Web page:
Data analytics buying guide part 5: How to know if you got it right - measuring success
Elsewhere in this buying guide we've told you:
In the electric utility world, Big Data is a Big Deal. Attend just about any industry conference and youâ€™ll hear folks talking about the data deluge swamping utilities as smart grid technologies like smart meters and sensors and Phasor Measurement Units (PMUs) go live.
And here's why it's such a big deal: Utilities are starting to use advanced analytics software to turn that data into actionable business intelligence. If market forecasters have it right, the industry is just getting started down that path. Utility spend on data analytics â€“ less than half a billion dollars in North American in 2011 â€“ is expected to swell 29% a year to $2 billion in 2016, according to the Utility Analytics Institute. Worldwide, Pike Research expects cumulative spending on smart grid data analytics to total over $34 billion by 2020.
So if exploring data analytics options is on your agenda, this five-part buying guide â€“ created with valuable input from analytics experts at Origin, BRIDGE Energy Group, Space-Time Insight and Opower â€“ is designed to help you get started and know the right questions to ask.
Now it's time to look at how you'll know if your efforts are generating the results you hoped for.
Not everyone within your organization and beyond (customers and regulators, for instance) will apply the same yardstick to measure the success of your analytics progress. But that doesn't mean it isn't important to constantly monitor and measure.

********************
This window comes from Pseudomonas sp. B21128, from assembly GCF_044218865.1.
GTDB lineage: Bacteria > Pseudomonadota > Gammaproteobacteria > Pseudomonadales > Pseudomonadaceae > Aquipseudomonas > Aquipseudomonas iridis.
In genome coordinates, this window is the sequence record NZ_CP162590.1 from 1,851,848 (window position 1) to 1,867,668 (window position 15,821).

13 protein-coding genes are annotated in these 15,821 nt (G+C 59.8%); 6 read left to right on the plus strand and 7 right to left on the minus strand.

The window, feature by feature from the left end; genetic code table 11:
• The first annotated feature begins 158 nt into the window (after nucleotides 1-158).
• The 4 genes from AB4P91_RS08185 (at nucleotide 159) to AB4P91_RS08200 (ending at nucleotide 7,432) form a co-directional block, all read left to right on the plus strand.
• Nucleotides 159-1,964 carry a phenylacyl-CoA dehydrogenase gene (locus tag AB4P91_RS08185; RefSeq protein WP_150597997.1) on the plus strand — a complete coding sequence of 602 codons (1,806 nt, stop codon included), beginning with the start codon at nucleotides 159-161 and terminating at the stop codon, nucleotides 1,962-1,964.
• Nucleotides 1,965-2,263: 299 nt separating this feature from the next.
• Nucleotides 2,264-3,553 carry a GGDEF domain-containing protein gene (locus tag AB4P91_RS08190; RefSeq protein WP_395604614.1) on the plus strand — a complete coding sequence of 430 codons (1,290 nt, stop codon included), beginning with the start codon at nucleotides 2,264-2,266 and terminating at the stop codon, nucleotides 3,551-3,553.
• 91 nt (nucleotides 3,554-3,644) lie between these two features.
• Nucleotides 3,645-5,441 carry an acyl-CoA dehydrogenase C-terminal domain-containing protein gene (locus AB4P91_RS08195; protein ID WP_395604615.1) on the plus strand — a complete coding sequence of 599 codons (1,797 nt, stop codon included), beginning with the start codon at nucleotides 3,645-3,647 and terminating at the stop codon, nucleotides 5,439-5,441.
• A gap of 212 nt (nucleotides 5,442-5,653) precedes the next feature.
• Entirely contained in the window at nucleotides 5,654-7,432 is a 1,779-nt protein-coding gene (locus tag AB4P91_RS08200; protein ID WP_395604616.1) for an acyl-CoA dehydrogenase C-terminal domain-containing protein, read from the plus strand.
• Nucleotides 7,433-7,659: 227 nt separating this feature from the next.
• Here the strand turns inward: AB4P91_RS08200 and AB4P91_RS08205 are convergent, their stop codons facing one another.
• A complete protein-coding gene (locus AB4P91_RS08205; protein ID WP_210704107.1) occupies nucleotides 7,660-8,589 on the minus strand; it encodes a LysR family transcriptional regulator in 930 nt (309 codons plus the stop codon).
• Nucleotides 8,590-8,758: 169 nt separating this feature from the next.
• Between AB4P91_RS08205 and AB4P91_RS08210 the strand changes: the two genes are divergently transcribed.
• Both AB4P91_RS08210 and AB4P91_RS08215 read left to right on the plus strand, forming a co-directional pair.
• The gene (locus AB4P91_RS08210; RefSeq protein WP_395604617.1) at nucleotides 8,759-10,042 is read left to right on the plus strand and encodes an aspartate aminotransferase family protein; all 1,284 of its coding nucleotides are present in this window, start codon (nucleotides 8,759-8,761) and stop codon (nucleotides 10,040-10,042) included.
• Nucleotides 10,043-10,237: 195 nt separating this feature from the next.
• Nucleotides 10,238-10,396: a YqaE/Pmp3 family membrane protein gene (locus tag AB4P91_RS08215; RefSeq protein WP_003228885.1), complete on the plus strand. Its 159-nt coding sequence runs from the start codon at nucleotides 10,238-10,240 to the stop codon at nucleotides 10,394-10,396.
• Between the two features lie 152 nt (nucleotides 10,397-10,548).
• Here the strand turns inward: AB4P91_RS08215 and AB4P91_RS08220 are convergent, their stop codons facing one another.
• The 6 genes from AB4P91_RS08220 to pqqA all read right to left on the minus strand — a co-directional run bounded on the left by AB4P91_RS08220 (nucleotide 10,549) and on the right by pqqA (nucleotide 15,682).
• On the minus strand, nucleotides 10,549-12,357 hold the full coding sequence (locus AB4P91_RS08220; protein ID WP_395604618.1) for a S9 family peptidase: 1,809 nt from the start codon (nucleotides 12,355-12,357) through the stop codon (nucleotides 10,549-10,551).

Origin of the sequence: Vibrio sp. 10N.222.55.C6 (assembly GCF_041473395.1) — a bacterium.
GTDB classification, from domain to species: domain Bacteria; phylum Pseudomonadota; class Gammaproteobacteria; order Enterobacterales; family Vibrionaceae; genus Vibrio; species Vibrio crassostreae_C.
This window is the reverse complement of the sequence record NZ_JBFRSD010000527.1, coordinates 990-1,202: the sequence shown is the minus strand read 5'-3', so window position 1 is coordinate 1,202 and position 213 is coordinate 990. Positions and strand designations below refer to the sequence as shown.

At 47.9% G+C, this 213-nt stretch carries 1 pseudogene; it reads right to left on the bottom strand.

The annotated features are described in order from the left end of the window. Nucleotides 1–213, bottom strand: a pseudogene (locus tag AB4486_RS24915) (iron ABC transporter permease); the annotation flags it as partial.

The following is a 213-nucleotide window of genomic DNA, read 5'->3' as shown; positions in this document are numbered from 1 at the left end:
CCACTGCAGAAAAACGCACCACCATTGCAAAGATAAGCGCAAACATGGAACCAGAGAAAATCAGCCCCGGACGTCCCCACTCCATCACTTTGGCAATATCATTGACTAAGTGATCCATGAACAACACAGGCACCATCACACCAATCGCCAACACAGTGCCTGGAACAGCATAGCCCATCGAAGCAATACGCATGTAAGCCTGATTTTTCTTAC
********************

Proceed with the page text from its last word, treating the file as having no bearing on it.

Opower, the company that works with utilities on customer engagement, recommends a clearly defined measurement and verification approach. This approach follows the experimental design blueprint, using randomized test and control groups to measure efficiency savings and progress, says Opower's Carly Baker Llewellyn.
Another way to look at success metrics, says Ethan Cohen of BRIDGE Energy Group, would be to include:
Â· The number of analytical projects executed in addition to outcomes, revenue recovered, expenses and large capital cost avoided (due to more efficient equipment management)
Â· Client or customer surveys
Â· Efficiency gains in the number of employees required to complete a job
Â· The number of BI resources per total user count (low ratio is best)
"Usage analytics can help to measure the adoption of solutions, generate usage stats and identify strategic information," Cohen notes. "Once measured, utilities can begin to apply value to information."
But don't beat yourself up if you aren't there yet.
In its 2012 Utility Industry Survey, BRIDGE asked an audience of over 14,000 utility employees about their experiences in analytics, business intelligence and/or big data
Â· 53% of respondents admitted that their organization had immature BI/Analytics capabilities â€“ placing them on the side of knowing about the potential of BI but not necessarily having firstâ€hand experience.
Â· 29% indicated that they are planning major BI/Analytics projects in the coming two years
Â· 62% are planning minor BI/Analytics projects
And those findings suggest many are heeding the advice of Jeremy Oosthuizen of Origin mentioned earlier: "Think big, but start small."
If you have insights you'd like to share on successes your utility is having with analytics, please use the Talk Back comment form below.
From industry sourcesâ€¦
2012 Utility Industry Survey on BI, Analytics and Big Dataâ€“ BRIDGE Energy Group
California ISO: Bringing State-of-the-art to California's Gridâ€“ Space-Time Insight
An Introduction to Situational Intelligenceâ€“ Space-Time Insight
Data validation for smart grid analyticsâ€“ Utilicase
6 Big Data Liesâ€“ InformationWeek
From Smart Grid Newsâ€¦